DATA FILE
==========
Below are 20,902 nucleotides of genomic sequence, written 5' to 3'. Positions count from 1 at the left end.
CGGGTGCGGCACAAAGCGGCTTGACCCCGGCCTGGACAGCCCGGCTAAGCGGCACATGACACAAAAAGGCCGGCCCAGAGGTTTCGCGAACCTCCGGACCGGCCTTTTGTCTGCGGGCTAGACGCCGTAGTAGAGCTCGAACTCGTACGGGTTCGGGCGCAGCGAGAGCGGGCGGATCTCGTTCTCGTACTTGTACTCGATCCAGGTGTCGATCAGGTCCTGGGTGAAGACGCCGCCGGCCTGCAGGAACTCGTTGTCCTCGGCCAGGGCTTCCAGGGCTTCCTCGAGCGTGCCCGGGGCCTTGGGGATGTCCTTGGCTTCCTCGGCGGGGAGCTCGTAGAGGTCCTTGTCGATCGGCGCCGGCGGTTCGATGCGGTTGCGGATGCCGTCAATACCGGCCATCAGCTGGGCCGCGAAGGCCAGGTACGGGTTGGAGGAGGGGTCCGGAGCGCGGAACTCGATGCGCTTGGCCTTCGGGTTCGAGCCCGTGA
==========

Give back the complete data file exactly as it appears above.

Below are 20,902 nucleotides of genomic sequence, written 5' to 3'. Positions count from 1 at the left end.
CGGGTGCGGCACAAAGCGGCTTGACCCCGGCCTGGACAGCCCGGCTAAGCGGCACATGACACAAAAAGGCCGGCCCAGAGGTTTCGCGAACCTCCGGACCGGCCTTTTGTCTGCGGGCTAGACGCCGTAGTAGAGCTCGAACTCGTACGGGTTCGGGCGCAGCGAGAGCGGGCGGATCTCGTTCTCGTACTTGTACTCGATCCAGGTGTCGATCAGGTCCTGGGTGAAGACGCCGCCGGCCTGCAGGAACTCGTTGTCCTCGGCCAGGGCTTCCAGGGCTTCCTCGAGCGTGCCCGGGGCCTTGGGGATGTCCTTGGCTTCCTCGGCGGGGAGCTCGTAGAGGTCCTTGTCGATCGGCGCCGGCGGTTCGATGCGGTTGCGGATGCCGTCAATACCGGCCATCAGCTGGGCCGCGAAGGCCAGGTACGGGTTGGAGGAGGGGTCCGGAGCGCGGAACTCGATGCGCTTGGCCTTCGGGTTCGAGCCCGTGA